Recently, I experienced an earthquake during my trip to Taiwan. I am not sure but I think this was the first one for me. As it happened, you could feel a little back and forth movement. It lasted for a few seconds and then it was gone. While it caused some excitement (and concern) from us visitors, our Taiwanese colleagues shrugged and one of them even made a comment that this was our welcome to Taiwan.
Inevitably, the conversation in the next break veered to this topic and we discussed the Taipei 101 building and the measures it incorporates in dealing with the earthquakes. The answer turned out to be a 730 ton ball that is suspended from one of the top floors. They use the ball to dampen the effects of the seismic activity, of which, there is plenty of as the building sits only 600 feet from a fault line. Thus, if an earthquake moves the building one way, the suspended ball tries to stay in its position because of inertia and this dampens the overall movement of the building by as much as 40%. I think of it as the Yin to the earthquake’s (or wind’s) Yang. One of my colleagues told me the ball was observed to move as much as 1.5 meters (about 5 feet) in one such recent occurrence. See this page to learn about this in some detail. The animation towards the bottom shows how this works really well.
On my long flight back, my mind went back to this subject and how it could pertain to modern supply chains. There is no shortage of shocks in modern supply chains. Sometimes it is mild, in the form of a slightly higher demand, and at other times it is more severe, by way of a total breakdown. So, what do we do to absorb this shock in the system? Well, traditionally, we have relied on placing shock absorbers in the system at various points. In a supply chain context, the shock absorbers can take the following forms:
- Safety or Buffer Stocks or inventory
- Safety or Extra capacity
- Swap agreements with competitors
- Expedited shipping modes such as air shipments
- Extra time
Of all these, inventory is probably the one that comes into play the most often. As conditions change, it acts as the primary shock absorber within the supply chain. Absent the appropriately placed inventory, a supply chain would feel every bump in the road, every tremor between its links if you will.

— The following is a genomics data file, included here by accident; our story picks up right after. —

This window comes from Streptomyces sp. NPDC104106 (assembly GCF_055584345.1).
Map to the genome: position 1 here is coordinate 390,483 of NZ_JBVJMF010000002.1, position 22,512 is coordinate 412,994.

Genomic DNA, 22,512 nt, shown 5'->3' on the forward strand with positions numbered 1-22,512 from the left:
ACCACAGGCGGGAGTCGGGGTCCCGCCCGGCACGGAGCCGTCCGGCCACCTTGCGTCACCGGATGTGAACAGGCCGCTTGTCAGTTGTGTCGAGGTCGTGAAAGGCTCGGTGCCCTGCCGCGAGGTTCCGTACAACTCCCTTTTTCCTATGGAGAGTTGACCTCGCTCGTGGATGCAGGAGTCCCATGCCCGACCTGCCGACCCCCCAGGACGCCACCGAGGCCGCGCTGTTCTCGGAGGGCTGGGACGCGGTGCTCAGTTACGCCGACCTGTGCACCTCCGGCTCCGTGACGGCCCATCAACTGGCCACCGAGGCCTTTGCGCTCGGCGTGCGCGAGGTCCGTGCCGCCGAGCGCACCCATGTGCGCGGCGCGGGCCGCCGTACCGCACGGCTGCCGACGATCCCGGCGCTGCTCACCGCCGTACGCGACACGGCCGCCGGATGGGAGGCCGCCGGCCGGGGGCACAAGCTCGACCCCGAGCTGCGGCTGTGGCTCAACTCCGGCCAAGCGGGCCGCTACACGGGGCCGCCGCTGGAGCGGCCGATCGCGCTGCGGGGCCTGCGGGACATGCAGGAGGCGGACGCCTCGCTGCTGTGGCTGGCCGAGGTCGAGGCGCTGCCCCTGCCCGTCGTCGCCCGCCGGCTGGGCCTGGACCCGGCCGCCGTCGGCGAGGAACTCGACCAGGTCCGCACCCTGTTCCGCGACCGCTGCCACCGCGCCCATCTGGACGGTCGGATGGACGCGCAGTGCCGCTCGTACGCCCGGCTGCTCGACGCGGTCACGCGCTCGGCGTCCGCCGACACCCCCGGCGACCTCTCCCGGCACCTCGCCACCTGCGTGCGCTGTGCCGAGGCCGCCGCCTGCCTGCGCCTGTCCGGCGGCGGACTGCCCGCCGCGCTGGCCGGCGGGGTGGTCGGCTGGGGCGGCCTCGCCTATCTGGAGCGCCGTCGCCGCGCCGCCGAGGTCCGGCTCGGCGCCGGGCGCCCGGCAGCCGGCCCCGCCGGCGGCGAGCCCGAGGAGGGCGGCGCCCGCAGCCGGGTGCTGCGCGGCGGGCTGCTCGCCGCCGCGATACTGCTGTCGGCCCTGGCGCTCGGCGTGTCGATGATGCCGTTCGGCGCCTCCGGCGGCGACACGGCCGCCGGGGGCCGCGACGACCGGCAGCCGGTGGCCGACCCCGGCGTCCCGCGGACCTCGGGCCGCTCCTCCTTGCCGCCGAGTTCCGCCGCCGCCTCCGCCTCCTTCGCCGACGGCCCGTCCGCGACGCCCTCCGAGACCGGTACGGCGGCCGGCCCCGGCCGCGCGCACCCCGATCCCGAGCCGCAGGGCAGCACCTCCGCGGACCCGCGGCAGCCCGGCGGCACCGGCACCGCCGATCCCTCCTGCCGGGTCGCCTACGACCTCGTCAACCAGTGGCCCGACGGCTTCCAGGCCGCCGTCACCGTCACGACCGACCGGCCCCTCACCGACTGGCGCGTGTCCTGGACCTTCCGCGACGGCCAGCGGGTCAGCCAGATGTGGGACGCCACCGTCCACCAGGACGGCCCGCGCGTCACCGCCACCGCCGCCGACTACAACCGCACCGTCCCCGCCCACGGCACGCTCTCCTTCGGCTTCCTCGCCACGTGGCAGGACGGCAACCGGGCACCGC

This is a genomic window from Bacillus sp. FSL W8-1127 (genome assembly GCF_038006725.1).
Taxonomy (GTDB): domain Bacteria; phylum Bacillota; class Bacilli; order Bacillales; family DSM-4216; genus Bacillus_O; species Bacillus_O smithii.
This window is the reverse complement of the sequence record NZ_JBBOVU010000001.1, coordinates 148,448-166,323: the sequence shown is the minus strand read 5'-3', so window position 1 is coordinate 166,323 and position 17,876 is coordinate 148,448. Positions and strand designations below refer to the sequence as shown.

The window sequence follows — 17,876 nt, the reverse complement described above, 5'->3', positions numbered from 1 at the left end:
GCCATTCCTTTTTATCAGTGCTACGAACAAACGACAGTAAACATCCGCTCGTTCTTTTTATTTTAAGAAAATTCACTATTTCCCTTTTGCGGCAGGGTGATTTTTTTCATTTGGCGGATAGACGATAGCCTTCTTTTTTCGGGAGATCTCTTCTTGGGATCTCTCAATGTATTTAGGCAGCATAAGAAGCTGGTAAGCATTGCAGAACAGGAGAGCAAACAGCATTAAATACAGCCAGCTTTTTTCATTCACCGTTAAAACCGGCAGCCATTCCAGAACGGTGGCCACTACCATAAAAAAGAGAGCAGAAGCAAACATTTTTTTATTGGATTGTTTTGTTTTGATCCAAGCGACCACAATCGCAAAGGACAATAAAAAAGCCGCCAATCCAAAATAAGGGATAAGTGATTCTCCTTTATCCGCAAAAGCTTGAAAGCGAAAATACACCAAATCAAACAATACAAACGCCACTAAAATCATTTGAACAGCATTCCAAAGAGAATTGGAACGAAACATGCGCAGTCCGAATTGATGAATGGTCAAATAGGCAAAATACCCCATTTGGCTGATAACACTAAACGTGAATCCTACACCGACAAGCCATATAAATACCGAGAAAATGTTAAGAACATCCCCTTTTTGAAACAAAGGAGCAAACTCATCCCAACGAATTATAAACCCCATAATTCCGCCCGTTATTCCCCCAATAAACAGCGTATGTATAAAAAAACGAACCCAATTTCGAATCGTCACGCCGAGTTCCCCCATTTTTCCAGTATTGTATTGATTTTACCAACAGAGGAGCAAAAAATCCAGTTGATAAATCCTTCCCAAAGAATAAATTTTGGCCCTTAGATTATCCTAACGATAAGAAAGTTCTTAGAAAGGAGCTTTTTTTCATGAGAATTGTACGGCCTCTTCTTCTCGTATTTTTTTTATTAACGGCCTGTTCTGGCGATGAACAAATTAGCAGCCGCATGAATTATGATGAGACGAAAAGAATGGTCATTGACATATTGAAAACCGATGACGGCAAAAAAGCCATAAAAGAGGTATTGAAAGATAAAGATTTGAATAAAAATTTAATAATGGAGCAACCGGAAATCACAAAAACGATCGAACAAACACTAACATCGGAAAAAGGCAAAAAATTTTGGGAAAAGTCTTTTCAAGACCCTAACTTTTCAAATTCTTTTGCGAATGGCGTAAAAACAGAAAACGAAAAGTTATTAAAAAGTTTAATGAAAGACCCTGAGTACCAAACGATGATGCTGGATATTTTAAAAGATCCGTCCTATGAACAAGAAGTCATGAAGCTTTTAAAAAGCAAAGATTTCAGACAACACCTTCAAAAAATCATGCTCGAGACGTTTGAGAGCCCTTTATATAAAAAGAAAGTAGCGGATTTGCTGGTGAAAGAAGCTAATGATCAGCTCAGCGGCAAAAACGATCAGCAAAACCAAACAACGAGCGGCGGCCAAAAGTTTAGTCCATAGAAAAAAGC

In more modern times, there has been a trend towards minimizing some of these dampeners. Through the advances in technology, it has become possible to replace parts of these buffers with information. In fact, one could argue that information might be the biggest buffer that exists in most supply chains today.
As technology has enabled the use of information as the buffer, there has been a trend to also minimize the overall need for these buffers. Technology, by nature tends to provide precise information. This precision can lead us to lower our guard in terms of preparing for uncertainty. When the unpredictable happens and things go wrong, we might be caught underprepared to deal with it. As an example, look at the case of the construction of Empire state building: The building was completed 12 days ahead of schedule in under 410 days! That is just over about 14 months with 1931 technology! By contrast, Taipei 101 took 5 years to complete. And while I am sure credit goes to the workers and engineers on the job (as I am sure to plain old luck), the planners must have done a good job of creating contingencies in the plan to deal with the unpredictable. How many modern construction projects can claim such on-time performance? On the other hand, with modern technology, I am also pretty sure that all modern project plans are more precise compared to the one for the Empire State building.
I wonder if the precision of today’s information systems create a sense of overconfidence in today’s supply chains. I do not have empirical data, but my experience seems to suggest there is a tendency to confuse precision of calculations with the accuracy of predictions. As a net result, I have seen an unwillingness to plan for the underlying uncertainty in the future.
What do you think? How do you deal with the uncertainty in your supply chain? How do you dampen the shocks? Please share.
Like this blog? Please share with colleagues and also follow us on LinkedIn or Twitter and we will send you notifications on all future blogs.